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Final-round fatigue at 2021 WM Phoenix Open sparked Scottie Scheffler

2021 WM Phoenix Open

As the two-time defending champion of the WM Phoenix Open, Scottie Scheffler has a chance to do something only one golfer has done before in the long and illustrious history of this tournament: three-peat.

Arnold Palmer did it from 1961-63 when the event was played at Phoenix Country Club. Since the tournament moved to TPC Scottsdale in 1987, only Hideki Matsuyama (2016-17) had won back-to-back Phoenix Opens before Scheffler’s current run.

But it was Scheffler’s failure to earn his first PGA Tour title at the 2021 WM Phoenix Open, a year before his winning ways began, that may have been the turning point in his career. That’s when Scheffler realized he needed to take his fitness to the next level.

Scheffler played in the final group in 2021 and closed in 1-under 70 but got passed by Brooks Koepka’s 65 and settled for a T-7 finish.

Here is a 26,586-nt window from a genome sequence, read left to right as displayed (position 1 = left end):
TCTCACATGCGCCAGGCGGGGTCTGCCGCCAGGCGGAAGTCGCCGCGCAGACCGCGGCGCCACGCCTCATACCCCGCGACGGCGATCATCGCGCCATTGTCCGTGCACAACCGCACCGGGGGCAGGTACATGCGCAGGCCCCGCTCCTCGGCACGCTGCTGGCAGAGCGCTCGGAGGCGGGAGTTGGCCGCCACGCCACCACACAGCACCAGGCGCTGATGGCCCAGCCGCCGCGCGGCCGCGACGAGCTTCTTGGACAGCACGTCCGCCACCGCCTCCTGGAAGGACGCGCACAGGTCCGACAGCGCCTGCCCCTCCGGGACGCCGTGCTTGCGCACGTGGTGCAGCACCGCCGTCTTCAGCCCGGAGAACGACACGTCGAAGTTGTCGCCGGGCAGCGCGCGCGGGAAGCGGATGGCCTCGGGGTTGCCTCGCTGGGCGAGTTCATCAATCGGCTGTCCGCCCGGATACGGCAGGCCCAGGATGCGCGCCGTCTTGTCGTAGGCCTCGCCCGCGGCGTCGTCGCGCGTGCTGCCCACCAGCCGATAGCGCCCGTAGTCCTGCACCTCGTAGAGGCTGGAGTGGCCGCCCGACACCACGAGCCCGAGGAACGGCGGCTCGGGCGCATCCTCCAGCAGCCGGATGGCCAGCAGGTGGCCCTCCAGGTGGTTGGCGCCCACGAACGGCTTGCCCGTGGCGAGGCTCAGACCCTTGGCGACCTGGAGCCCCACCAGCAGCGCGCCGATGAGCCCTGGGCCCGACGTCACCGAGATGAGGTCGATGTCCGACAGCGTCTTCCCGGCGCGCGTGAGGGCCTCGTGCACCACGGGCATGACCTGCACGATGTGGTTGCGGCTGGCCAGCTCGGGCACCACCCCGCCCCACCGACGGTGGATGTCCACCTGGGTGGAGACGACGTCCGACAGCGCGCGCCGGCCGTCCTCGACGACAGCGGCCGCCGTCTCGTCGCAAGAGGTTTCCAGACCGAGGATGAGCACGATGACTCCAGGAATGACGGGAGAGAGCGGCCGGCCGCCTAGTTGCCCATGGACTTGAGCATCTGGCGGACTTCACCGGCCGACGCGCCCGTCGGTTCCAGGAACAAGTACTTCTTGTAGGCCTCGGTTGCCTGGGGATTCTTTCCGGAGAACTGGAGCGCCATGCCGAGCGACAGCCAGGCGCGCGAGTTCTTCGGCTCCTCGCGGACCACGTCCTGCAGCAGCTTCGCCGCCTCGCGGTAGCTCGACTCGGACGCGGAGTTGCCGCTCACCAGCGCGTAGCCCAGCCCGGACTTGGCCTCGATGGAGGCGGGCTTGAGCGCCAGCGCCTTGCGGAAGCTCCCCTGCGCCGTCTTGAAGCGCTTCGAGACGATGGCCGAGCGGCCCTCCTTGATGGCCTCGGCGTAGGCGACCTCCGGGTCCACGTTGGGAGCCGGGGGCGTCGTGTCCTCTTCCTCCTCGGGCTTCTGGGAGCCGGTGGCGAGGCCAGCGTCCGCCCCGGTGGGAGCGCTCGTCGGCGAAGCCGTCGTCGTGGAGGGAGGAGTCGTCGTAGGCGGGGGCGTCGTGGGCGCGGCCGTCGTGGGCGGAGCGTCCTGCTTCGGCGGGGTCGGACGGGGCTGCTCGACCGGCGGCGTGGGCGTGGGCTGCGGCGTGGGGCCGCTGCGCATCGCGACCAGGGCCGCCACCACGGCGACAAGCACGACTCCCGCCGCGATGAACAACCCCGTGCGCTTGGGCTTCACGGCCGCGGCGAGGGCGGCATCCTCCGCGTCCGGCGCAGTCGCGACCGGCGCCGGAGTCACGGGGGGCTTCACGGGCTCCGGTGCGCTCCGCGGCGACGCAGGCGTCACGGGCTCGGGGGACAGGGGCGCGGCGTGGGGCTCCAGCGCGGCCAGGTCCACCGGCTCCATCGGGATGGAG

“We found out he didn’t have the cardiovascular endurance,” said Troy Van Biezen, a chiropractor whose stable of players won 12 majors and more than 100 tournaments while under his care. “He had some fatigue on the back nine. I worked with Tiger when he won the 2019 Masters and he told me I want to be as physically, emotionally and mentally strong when I tee off on Thursday as when I’m going down the back nine on Sunday. That always stuck in my head.”

2021 WM Phoenix Open

Scottie Scheffler plays his tee shot on the 10th hole during the second round of the 2021 WM Phoenix Open at TPC Scottsdale. (Photo: Rob Schumacher/The Arizona Republic)

So, after falling short at TPC Scottsdale, Van Biezen sat down with Scheffler and constructed a new exercise regime built around stability, mobility and flexibility but that also included everything from nutrition to hydration and recovery, taxing the body with sled pushes and finishing sessions with burners or hits.

“I told him, ‘I’m going to beat the crap out of you,’ ” Van Biezen recalled. “We’re going to do a lot of high intensity aerobic work, build up your aerobic capacity and your endurance.’ Let’s make sure we control the controllables.”

Scheffler made endurance training a point of emphasis that off-season so he’d never feel gassed again. Not only did he return to the Valley of the Sun and notched his maiden Tour title in a playoff over then-reigning FedEx Cup champion Patrick Cantlay in 2022, but he went on to have a remarkable year, winning the Masters among five victories and being named PGA Tour Player of the Year.

He reached No. 1 in the world and followed…


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